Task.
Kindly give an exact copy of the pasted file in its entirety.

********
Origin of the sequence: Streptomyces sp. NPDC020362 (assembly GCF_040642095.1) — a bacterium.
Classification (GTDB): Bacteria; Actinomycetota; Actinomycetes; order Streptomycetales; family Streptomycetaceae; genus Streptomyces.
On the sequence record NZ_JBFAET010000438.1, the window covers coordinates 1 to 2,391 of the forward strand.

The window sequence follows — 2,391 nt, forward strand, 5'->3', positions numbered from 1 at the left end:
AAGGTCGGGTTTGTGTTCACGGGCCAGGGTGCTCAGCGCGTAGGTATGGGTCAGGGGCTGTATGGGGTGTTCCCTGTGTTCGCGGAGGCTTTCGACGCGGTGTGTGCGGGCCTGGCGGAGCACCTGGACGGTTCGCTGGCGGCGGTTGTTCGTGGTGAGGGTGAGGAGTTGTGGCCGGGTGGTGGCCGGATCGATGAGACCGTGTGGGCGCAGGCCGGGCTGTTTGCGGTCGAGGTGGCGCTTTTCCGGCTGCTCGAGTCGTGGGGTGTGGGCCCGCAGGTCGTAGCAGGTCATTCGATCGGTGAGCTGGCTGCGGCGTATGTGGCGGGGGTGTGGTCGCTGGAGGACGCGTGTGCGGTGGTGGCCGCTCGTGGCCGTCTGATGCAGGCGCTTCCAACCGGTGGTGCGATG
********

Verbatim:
Origin of the sequence: Streptomyces sp. NPDC020362 (assembly GCF_040642095.1) — a bacterium.
Classification (GTDB): Bacteria; Actinomycetota; Actinomycetes; order Streptomycetales; family Streptomycetaceae; genus Streptomyces.
On the sequence record NZ_JBFAET010000438.1, the window covers coordinates 1 to 2,391 of the forward strand.

The window sequence follows — 2,391 nt, forward strand, 5'->3', positions numbered from 1 at the left end:
AAGGTCGGGTTTGTGTTCACGGGCCAGGGTGCTCAGCGCGTAGGTATGGGTCAGGGGCTGTATGGGGTGTTCCCTGTGTTCGCGGAGGCTTTCGACGCGGTGTGTGCGGGCCTGGCGGAGCACCTGGACGGTTCGCTGGCGGCGGTTGTTCGTGGTGAGGGTGAGGAGTTGTGGCCGGGTGGTGGCCGGATCGATGAGACCGTGTGGGCGCAGGCCGGGCTGTTTGCGGTCGAGGTGGCGCTTTTCCGGCTGCTCGAGTCGTGGGGTGTGGGCCCGCAGGTCGTAGCAGGTCATTCGATCGGTGAGCTGGCTGCGGCGTATGTGGCGGGGGTGTGGTCGCTGGAGGACGCGTGTGCGGTGGTGGCCGCTCGTGGCCGTCTGATGCAGGCGCTTCCAACCGGTGGTGCGATG